Updated 10/04/11 – 10:20 p.m.
CHICAGO (WBBM) — A report from the city’s inspector general has raised questions about whether former Mayor Richard M. Daley’s administration pressured companies that got city subsidies to donate money to former First Lady Maggie Daley’s favorite charity.
It’s all laid out in Chicago Inspector General Joseph Ferguson’s report that examined charitable contributions made by businesses in exchange for tax increment financing from the city when Daley was mayor.
Ferguson said his investigation found that, during Daley’s time in office, corporations who wanted TIF subsidies for development projects were also required – under a little known ‘public benefits clause’ – to donate to charity. The charity that benefited most was After School Matters, the non-profit founded 20 years ago by Maggie Daley.
“It has the appearance of a quid pro quo,” Ferguson said. “That’s the concern, that there is certainly that appearance.”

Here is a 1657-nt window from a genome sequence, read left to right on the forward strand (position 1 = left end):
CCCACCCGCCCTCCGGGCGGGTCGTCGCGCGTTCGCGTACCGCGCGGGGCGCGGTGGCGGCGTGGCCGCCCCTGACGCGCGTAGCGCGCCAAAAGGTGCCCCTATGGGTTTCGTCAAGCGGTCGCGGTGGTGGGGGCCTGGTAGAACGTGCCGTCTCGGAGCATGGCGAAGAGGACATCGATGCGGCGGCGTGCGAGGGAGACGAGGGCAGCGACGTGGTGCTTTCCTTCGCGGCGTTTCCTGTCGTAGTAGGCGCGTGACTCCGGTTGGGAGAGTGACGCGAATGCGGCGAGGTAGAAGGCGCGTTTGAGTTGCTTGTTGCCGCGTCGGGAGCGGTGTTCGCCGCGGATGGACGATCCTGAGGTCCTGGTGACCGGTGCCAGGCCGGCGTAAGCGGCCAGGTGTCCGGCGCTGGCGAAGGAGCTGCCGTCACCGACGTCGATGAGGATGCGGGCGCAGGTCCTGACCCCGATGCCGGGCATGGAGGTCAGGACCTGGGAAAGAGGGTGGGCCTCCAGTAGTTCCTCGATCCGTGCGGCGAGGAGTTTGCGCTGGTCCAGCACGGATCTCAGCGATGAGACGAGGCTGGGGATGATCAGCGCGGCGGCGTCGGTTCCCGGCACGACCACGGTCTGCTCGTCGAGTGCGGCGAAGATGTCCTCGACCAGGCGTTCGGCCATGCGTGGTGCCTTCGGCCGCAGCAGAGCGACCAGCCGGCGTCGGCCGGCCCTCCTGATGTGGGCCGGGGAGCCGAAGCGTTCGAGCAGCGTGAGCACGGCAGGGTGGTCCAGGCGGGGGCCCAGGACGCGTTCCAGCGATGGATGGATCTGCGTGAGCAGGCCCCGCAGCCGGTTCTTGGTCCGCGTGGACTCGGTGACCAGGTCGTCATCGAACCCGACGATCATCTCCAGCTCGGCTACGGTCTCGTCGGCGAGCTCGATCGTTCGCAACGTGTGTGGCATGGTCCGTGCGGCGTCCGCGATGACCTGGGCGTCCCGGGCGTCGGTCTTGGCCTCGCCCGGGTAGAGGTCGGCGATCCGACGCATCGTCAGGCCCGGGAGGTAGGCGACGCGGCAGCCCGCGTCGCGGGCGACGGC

Ferguson said that, from 2002 to 1009, there were 27 TIF subsidies in which the developers gave money to non-profits as part of the agreements.
In 16 of those cases, the donations went to After School Matters, the highly praised youth program founded 20 years ago by Maggie Daley. Ferguson said that other non-profits were never used more than once in a TIF agreement.
“When we asked how that came to be, nobody anywhere in the process could answer the question,” Ferguson said.
Ferguson did not accuse the Daley administration of strong-arming the businesses to give specifically to After School Matters, but said that the frequent selection of that program for contributions gives the appearance of preferential treatment. The report also notes a lack of transparency in the process and Ferguson said that also leaves open the question of whether anything criminal happened.
Ferguson stressed that the findings have nothing to do with Maggie Daley herself, or the integrity of After School Matters. It’s solely about the city’s way of doing business.
Mayor Daley didn’t comment, but in a statement, After School Matters officials said implications that donations were made under political pressure are “flat out false.”
Mayor Rahm Emanuel declined direct comment, but noted he has formed a TIF reform commission.
“The charge for the TIF board was to reform TIFs – tax increment financing – so they were focused on economic and business and job creation and weren’t the instrument of politics or political favoritism.”
That panel has recommended strict standards for the TIF program.